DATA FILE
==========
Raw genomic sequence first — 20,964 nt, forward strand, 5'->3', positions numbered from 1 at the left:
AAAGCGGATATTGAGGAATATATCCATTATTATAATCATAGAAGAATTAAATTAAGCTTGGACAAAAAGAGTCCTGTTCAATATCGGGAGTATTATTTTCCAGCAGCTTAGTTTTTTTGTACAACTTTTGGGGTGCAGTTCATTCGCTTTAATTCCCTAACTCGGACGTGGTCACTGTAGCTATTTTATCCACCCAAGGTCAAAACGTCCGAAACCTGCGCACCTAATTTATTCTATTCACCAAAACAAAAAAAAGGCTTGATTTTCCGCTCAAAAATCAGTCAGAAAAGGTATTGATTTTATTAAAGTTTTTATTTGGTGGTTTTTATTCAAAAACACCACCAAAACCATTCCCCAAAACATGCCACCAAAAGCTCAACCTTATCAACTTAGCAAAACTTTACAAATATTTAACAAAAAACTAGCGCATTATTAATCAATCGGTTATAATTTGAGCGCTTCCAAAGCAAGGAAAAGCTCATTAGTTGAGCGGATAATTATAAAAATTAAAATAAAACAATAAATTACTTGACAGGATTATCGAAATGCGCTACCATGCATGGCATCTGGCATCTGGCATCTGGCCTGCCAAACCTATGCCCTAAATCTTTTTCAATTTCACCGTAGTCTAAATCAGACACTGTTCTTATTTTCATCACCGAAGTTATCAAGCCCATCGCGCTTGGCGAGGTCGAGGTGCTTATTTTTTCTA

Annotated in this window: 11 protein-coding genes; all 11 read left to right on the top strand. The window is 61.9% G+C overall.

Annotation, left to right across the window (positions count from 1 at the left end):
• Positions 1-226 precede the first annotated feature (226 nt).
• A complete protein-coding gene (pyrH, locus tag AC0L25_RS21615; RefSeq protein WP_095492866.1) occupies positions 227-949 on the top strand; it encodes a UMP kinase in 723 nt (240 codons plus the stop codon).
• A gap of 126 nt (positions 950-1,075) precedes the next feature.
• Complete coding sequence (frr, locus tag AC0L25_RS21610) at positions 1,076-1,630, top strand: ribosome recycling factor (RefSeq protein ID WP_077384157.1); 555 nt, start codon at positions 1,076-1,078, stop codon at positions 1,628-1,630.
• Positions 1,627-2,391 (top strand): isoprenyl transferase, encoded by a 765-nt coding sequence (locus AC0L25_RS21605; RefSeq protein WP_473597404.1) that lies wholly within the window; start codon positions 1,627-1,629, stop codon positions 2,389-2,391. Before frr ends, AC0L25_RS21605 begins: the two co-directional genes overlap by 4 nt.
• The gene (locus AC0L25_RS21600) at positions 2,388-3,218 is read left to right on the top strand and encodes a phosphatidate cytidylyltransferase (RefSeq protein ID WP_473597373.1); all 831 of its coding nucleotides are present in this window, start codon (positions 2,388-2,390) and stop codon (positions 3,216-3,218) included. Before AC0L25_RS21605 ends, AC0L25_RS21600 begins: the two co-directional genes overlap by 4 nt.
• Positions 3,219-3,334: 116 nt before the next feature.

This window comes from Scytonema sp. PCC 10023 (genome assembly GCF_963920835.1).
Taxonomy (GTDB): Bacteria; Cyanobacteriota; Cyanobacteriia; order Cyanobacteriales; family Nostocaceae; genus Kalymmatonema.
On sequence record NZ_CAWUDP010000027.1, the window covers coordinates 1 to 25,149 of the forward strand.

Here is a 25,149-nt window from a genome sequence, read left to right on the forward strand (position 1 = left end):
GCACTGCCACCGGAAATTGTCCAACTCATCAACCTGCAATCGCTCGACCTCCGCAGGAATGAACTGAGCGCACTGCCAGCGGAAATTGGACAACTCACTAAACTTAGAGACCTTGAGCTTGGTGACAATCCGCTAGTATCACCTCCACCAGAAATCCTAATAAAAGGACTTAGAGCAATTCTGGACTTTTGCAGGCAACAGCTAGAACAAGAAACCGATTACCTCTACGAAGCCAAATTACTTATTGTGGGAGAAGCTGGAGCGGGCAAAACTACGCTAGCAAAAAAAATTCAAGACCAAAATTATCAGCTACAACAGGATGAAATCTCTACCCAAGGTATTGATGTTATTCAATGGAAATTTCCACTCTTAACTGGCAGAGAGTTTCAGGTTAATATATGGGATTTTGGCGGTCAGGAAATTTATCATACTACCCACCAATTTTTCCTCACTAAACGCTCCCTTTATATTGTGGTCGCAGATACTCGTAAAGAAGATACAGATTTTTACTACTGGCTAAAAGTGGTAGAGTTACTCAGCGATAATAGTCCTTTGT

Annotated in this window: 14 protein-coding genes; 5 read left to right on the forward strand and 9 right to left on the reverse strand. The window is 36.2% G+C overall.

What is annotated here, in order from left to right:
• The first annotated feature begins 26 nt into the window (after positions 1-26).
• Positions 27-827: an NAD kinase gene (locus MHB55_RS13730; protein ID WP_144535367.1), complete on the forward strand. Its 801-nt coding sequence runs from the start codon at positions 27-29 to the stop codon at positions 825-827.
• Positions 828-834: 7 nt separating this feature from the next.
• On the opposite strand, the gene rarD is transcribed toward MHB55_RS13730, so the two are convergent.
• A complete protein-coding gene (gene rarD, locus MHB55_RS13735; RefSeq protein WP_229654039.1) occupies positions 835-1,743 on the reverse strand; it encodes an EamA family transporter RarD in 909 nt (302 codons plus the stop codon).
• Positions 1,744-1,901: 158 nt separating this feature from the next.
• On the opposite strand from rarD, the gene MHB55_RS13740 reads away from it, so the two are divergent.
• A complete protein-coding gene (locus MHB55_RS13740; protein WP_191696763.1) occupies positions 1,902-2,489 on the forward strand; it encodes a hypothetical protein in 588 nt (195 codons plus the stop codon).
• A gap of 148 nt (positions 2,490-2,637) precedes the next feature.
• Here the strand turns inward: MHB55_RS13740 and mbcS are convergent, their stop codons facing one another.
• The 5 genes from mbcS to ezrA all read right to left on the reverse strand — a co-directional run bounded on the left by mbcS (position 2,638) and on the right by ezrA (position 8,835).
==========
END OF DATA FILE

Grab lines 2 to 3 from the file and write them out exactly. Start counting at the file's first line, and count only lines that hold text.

AAAGCGGATATTGAGGAATATATCCATTATTATAATCATAGAAGAATTAAATTAAGCTTGGACAAAAAGAGTCCTGTTCAATATCGGGAGTATTATTTTCCAGCAGCTTAGTTTTTTTGTACAACTTTTGGGGTGCAGTTCATTCGCTTTAATTCCCTAACTCGGACGTGGTCACTGTAGCTATTTTATCCACCCAAGGTCAAAACGTCCGAAACCTGCGCACCTAATTTATTCTATTCACCAAAACAAAAAAAAGGCTTGATTTTCCGCTCAAAAATCAGTCAGAAAAGGTATTGATTTTATTAAAGTTTTTATTTGGTGGTTTTTATTCAAAAACACCACCAAAACCATTCCCCAAAACATGCCACCAAAAGCTCAACCTTATCAACTTAGCAAAACTTTACAAATATTTAACAAAAAACTAGCGCATTATTAATCAATCGGTTATAATTTGAGCGCTTCCAAAGCAAGGAAAAGCTCATTAGTTGAGCGGATAATTATAAAAATTAAAATAAAACAATAAATTACTTGACAGGATTATCGAAATGCGCTACCATGCATGGCATCTGGCATCTGGCATCTGGCCTGCCAAACCTATGCCCTAAATCTTTTTCAATTTCACCGTAGTCTAAATCAGACACTGTTCTTATTTTCATCACCGAAGTTATCAAGCCCATCGCGCTTGGCGAGGTCGAGGTGCTTATTTTTTCTA

Annotated in this window: 11 protein-coding genes; all 11 read left to right on the top strand. The window is 61.9% G+C overall.